Consumers are increasingly aware of the value of their personal data to brands, and the ways that it might be used, according to a new digital consumer trends report by Microsoft.
According to the report, more than a third of consumers stated that they’re aware that their personal data is valuable to marketers and 32% of consumers stated that they would be willing to sell all their personal data for the right price. When asked to name their price for that data, the average price was $2,168.
Microsoft partnered with the Future Laboratory and IPG Mediabrands gauage consumers’ attitudes toward privacy, technology and data collection. Nine thousand consumers from around the world were surveyed, with approximately 12% of those being Canadians.
“Consumers are increasingly viewing their digital data as a commodity.”
Alyson Gausby, Consumer Insights Lead at Microsoft Canada said that the report show consumers are now looking for more value from brands in exchange for their personal data.
“Consumers are increasingly viewing their digital data as a commodity,” she said. “So they’re looking to enter into these types of open exchanges with brands… but for something that’s of value to them in return.”
Most consumers aren’t expecting a straight cash exchange for their web browsing or location history, though. Gausby said the value consumers are looking for usually comes in the form of offers, perks, loyalty rewards or a more personalized shopping experience.
The eight-part report demonstrates the modern, interconnected nature of data collection, technology and marketing.
“They weave together a picture about consumer expectations and what brands and companies need to do to address consumer needs.”
Interestingly, the report highlights that consumers are increasingly tracking information about themselves for the purposes of self-improvement, and are looking for more and better ways to collect and analyze data about themselves.
According to the report, 14% of consumers are currently tracking their data and using it to set goals. An additional 14% are collecting data about themselves, but are not doing anything with it.
“Consumers are starting to actually use this data to arrive at more intelligent insights.”
“Consumers are tracking more elements of their lives through their smart phones, and wearables and in more parts of their lives,” Gausby said. “Everything from exercise, weight, sleep and spending habits, we’re even seeing quantified measures of our moods.”
“Where we’ve previously tracked these types of things for our own interest, we’re now seeing that consumers are starting to actually use this data to arrive at more intelligent insights.”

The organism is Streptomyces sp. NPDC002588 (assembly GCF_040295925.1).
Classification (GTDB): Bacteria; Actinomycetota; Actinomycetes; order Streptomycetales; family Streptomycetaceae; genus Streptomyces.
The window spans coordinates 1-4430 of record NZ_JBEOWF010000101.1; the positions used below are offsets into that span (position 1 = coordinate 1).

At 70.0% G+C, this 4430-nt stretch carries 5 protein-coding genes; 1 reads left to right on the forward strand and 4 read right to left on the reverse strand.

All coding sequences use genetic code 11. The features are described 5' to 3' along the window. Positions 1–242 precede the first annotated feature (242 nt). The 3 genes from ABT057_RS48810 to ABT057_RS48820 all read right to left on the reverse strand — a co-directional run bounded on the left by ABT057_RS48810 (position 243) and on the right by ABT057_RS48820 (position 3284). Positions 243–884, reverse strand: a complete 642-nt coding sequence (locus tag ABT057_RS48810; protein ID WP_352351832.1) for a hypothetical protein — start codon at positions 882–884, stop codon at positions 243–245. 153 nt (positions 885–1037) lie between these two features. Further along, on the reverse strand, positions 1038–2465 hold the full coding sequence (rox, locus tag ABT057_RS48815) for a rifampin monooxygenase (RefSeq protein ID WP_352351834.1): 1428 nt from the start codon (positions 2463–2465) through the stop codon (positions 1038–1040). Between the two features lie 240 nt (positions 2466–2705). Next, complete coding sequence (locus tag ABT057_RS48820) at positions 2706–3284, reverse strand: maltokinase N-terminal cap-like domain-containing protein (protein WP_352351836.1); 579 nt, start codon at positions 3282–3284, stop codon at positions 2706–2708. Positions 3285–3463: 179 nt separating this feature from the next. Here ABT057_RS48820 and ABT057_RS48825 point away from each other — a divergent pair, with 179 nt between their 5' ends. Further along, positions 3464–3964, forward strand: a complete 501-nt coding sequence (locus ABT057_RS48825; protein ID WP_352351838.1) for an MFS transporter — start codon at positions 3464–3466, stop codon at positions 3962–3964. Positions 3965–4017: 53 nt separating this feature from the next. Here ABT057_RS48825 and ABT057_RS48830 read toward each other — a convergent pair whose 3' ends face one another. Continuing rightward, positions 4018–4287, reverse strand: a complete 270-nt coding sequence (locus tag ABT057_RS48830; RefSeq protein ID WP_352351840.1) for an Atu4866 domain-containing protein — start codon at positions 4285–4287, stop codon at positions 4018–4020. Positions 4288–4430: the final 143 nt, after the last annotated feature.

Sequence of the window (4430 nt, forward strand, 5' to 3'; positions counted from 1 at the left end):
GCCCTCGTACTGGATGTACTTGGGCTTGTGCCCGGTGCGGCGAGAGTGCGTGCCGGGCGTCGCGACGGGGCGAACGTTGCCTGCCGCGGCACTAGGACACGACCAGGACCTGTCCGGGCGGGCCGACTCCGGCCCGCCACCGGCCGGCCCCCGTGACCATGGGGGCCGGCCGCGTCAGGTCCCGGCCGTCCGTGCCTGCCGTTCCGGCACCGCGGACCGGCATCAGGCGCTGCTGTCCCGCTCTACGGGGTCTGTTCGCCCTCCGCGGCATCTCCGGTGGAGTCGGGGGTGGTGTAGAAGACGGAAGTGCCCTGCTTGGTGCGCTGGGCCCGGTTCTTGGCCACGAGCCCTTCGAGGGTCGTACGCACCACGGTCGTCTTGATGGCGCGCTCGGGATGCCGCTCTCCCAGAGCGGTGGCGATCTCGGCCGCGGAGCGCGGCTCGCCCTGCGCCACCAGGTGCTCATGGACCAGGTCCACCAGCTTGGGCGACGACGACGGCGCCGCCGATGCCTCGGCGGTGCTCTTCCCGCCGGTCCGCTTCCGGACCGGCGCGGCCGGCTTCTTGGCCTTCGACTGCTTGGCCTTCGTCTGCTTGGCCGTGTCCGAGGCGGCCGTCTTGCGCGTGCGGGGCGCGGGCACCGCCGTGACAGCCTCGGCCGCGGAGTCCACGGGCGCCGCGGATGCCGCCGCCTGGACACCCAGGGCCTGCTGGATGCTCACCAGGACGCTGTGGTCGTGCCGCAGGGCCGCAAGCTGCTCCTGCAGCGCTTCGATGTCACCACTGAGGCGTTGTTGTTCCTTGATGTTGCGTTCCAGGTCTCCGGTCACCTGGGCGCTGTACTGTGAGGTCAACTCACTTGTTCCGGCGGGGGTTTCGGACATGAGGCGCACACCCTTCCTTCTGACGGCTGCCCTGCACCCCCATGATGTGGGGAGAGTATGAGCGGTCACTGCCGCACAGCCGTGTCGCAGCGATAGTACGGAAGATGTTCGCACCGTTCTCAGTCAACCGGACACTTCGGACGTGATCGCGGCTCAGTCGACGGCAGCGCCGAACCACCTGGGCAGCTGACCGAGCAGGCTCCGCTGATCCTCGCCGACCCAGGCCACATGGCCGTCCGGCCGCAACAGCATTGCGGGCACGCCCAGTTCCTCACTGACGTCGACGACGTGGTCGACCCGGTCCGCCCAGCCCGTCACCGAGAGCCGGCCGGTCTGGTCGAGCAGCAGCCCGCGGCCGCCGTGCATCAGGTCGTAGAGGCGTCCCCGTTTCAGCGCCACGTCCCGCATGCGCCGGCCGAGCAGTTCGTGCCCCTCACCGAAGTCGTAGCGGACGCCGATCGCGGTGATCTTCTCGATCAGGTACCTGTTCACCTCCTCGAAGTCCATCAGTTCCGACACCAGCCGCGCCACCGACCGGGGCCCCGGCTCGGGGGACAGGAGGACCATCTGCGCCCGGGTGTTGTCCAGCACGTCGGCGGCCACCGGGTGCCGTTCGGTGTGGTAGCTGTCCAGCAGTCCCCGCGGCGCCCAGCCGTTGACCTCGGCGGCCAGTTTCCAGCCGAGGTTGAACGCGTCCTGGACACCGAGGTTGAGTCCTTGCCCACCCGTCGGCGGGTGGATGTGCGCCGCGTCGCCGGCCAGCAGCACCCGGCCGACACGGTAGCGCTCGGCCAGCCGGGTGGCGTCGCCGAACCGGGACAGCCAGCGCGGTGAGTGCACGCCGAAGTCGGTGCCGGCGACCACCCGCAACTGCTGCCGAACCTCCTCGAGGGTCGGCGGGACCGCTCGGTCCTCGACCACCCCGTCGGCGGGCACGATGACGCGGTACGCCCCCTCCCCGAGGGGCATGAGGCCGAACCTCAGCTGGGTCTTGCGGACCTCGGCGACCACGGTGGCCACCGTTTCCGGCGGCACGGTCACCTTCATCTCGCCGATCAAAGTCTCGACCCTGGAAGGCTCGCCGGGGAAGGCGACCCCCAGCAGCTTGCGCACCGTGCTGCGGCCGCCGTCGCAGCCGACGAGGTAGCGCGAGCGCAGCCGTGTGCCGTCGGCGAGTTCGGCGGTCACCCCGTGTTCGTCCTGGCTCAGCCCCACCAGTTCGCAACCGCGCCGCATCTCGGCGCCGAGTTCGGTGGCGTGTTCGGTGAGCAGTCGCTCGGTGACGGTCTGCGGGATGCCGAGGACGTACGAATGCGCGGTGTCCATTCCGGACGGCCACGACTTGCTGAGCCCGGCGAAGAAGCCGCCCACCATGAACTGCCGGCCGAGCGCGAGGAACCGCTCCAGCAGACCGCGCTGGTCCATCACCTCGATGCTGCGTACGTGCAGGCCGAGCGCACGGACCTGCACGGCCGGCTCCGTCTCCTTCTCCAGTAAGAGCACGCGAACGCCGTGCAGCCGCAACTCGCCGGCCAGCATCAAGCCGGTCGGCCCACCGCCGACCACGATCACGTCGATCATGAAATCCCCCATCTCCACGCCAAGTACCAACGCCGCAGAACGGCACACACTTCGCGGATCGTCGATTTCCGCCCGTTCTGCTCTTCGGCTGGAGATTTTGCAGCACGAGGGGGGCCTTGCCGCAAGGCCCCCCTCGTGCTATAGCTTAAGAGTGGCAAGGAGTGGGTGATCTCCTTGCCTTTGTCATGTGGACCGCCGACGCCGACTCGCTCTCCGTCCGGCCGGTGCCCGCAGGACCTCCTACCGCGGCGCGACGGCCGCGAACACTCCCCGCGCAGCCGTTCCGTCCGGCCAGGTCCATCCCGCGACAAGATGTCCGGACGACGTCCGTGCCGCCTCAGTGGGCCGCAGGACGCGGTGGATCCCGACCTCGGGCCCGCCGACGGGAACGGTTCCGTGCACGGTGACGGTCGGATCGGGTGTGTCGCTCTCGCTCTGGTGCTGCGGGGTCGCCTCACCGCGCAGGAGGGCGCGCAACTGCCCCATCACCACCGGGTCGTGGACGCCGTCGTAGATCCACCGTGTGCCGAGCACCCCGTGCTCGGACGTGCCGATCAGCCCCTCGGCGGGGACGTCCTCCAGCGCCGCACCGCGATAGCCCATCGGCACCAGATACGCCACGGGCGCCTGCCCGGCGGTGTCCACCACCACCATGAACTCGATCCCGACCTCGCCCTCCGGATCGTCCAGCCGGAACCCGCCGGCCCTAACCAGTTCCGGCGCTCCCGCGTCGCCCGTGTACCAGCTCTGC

Health, fitness, and financial data are the most oft-cited examples of self-centred data collection, and consumers are looking for brands to provide value through manipulation and correlation of that data,
Brands should “be able to provide consumers with the opportunity to play with this data, either visually or analytically and make it easy for them to draw these types of insights,” Gausby said.
Of course, privacy concerns are on the mind of many consumers as they increasingly allow brands access to more kinds of data, in order to receive these benefits. Microsoft calls this trend “Intelligently On,” meaning that consumers desire the power to disconnect from their devices and services.
“[Consumers] want brands to understand that we want a bit of quiet in our lives,” Gausby said. “We find that most Canadians don’t want to be always-on. Only about a fifth of Canadians like to be connected all the time.”
Along with the power to disconnect, consumers are looking for more nuanced control over their data, even after it has been collected by a third party.
“They want to have the option to be able to go back and edit or delete it or have it removed after a pre-specified among of time.”
The eight trends identified by the report are:
- Value Me – Consumers want open exchanges with brands but rewards for what they share.
- Intelligently On – People want intelligent, ‘always on’ relationships with technology.
- My Analytics – More than ever, users are online tracking self-improvement goals.
- Age Of Serendipity – Daily life is full of fun, easy interactions, and consumers want the same online.
- Enhancing The Real – The best online experiences blur the line between virtual and actual.
- Niche Networks – Consumers crave unique experiences.
- The Right To Anonymity – The focus on online privacy demands services that let users control their data.
- Creator Culture – The new coding culture values creativity and anything new.
The entire report can be downloaded by visiting